A new independent film series is opening for students and the public through the Mary Elizabeth Dee Shaw Gallery. Through The Shaw Gallery & Utah Film Center present the Utah Film Circuit – Ogden attendants will watch and discuss independent films as part of an informal education program.

Katherine Lee Koven, the gallery’s director, has sparked the initiative for the project. She said she is excited about the opportunities this program will offer to students.

“The Film Society aims to give people an experience that they don’t get elsewhere,” she said. “We’ve seen a lot of interest in independent film here, and we want to encourage that.”

Lee has gathered an interdepartmental panel that will pick which films are shown. Professors, staff and students from around the university are working to make the film series an engaging experience for students and the Ogden community.

“We want to offer subjects that are relevant to what people are doing,” Lee said. “If we have a film about women’s studies, environmentalism, business or history, we want a faculty member there to add their insight.”

One student on the panel is Charlotte Ross, a history major with a passion for cinema.

“I feel that there is something for everyone with the films that we’ve chosen,” she said. “The real benefit here is exposure to different ideas and viewpoints that normally a student might not get the chance to experience. With these films, and the way we are tying them in to current classes or activities offered on campus, students get to learn and enjoy a well-made and interesting movie.”
Ross found her niche on the committee as a perspective from outside the arts department, and said she has enjoyed her time as an intern.
“As a student representative on the committee, I provide an alternative viewpoint (as a history major) as to who these movies to appeal to, and how we can diversify and get students involved,” she said. “Since part of the funding came from Student Affairs, Katie (Koven) has a strong dedication to make this film series appealing and beneficial to students, and so chose me to get a perspective on what students would enjoy. I am currently interning in the Shaw Gallery, with the intent of gaining experience in how a gallery/museum is managed. Since Katie is my supervisor, we already had an established relationship, and she felt I would be a good addition to the group. I agreed because it sounded fun!”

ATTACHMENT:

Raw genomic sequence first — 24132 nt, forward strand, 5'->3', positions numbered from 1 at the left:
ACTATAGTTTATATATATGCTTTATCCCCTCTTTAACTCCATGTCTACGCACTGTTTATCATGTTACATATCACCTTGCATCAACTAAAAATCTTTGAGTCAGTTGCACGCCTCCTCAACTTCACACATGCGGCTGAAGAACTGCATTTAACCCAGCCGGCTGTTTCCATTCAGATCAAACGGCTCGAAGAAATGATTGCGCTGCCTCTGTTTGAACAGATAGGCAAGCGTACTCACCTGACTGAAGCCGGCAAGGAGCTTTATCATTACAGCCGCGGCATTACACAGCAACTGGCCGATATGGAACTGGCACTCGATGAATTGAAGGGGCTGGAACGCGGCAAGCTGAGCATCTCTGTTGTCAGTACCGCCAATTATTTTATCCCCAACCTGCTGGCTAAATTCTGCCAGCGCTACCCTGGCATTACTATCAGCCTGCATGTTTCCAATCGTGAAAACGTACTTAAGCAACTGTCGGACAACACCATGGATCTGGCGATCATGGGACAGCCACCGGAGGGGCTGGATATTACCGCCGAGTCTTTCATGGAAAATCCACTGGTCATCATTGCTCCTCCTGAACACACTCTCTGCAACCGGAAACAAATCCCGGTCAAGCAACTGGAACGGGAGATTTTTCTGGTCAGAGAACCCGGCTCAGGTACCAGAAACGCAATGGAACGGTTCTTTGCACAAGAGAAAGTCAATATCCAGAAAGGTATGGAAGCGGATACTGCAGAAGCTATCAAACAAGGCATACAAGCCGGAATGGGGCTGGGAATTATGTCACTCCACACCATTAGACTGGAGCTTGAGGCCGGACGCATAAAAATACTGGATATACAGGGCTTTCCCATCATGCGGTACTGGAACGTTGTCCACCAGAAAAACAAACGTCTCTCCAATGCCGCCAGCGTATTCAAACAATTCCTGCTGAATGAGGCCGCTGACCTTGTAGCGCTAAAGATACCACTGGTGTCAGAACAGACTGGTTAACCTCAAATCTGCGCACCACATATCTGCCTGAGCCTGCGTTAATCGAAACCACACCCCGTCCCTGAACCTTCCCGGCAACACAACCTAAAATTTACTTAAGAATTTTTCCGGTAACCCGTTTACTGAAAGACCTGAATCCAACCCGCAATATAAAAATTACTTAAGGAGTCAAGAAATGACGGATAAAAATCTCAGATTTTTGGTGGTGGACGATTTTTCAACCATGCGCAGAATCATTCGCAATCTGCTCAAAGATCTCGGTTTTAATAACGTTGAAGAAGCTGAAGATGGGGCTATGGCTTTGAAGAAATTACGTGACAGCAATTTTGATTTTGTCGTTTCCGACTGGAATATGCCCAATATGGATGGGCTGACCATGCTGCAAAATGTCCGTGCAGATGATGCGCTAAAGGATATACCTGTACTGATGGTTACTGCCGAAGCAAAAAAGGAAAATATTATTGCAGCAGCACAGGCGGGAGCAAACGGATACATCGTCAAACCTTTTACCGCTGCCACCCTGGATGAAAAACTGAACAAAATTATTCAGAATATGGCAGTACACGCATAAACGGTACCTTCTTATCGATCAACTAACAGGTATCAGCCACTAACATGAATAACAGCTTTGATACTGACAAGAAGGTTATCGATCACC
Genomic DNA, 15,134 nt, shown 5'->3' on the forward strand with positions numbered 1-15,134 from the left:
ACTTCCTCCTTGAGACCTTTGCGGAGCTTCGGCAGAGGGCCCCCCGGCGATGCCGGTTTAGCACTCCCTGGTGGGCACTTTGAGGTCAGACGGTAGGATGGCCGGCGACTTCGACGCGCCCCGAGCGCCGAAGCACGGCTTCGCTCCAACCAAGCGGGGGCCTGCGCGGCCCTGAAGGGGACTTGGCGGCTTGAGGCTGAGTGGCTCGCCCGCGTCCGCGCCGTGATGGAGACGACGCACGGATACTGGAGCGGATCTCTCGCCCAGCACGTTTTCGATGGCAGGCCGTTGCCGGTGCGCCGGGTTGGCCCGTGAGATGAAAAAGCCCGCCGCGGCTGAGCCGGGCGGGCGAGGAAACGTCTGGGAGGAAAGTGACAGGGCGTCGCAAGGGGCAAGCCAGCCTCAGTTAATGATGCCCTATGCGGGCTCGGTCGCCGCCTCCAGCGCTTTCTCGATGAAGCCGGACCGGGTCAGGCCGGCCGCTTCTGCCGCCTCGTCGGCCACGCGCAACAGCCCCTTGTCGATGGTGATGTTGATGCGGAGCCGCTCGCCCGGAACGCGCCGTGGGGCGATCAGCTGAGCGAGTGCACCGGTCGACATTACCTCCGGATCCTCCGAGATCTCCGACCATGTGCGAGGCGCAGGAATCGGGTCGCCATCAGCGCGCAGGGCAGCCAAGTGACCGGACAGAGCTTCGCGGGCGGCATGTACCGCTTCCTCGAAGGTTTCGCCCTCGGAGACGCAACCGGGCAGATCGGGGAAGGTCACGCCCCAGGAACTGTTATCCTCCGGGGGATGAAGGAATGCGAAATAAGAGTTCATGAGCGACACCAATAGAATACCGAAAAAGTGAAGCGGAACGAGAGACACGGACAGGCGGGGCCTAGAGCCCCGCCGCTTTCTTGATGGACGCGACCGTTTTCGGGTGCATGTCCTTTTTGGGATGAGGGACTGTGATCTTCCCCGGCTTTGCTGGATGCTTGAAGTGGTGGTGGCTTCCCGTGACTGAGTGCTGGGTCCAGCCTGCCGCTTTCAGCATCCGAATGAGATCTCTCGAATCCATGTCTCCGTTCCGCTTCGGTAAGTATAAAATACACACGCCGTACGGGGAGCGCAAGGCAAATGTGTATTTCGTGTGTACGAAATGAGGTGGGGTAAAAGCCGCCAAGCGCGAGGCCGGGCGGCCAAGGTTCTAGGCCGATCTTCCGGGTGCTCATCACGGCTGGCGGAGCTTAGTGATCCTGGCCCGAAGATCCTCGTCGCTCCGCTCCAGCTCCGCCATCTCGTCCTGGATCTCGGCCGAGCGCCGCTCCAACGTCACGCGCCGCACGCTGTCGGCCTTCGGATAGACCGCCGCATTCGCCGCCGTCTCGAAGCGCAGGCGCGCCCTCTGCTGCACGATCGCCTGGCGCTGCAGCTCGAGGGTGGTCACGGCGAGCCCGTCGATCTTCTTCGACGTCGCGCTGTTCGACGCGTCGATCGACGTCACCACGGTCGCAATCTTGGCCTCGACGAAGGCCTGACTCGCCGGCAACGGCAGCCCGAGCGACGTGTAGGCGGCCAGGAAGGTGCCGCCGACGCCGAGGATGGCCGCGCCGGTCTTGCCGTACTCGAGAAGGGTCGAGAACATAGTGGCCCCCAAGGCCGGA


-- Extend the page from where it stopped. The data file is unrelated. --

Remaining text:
Aisha Childs, an alumna of the WSU Department of Visual Arts, said she feels excited about the opportunities film could bring to WSU.

“It’s awesome! It’s something different than we’ve had here before. It’s one more avenue for students to see that they can work in. There are very traditional ways of thinking about art, and this will introduce students to other mediums. There’s a tunnel vision in what people think art is . . . I feel like having film in this venue will open up people’s perception of what art is.”

Lee said she also looks forward to the potential of film within the visual arts department.

“I hope that this program sparks interest within students, and that they may be able to add it to their studies in the future,” she said.

A relatively new director for the gallery, Lee said she hopes for discussion following the films to be the meat of the series.

“We’re looking to have the director watch with us, and then have a question-and-answer session afterwards. If someone doesn’t like the film, it may be because they don’t understand it. To hear another person’s perspective, or why the director chose to do something the way that they did, will change how people watch films.”

Lee expressed her desire for student attendance, saying, “We really want students to come and watch. It will be kick-ass, and we want them to be a part of it.”

“Uranium Drive-In” will be the series’ first film. It will play at Peery’s Egyptian Theater at 7 p.m. on Sept. 19, with “Searching for Sugarman” playing in the same venue at 7 p.m. on Oct. 24.

More information on the film series is available at the gallery’s website, www.weber.edu/shawgallery.

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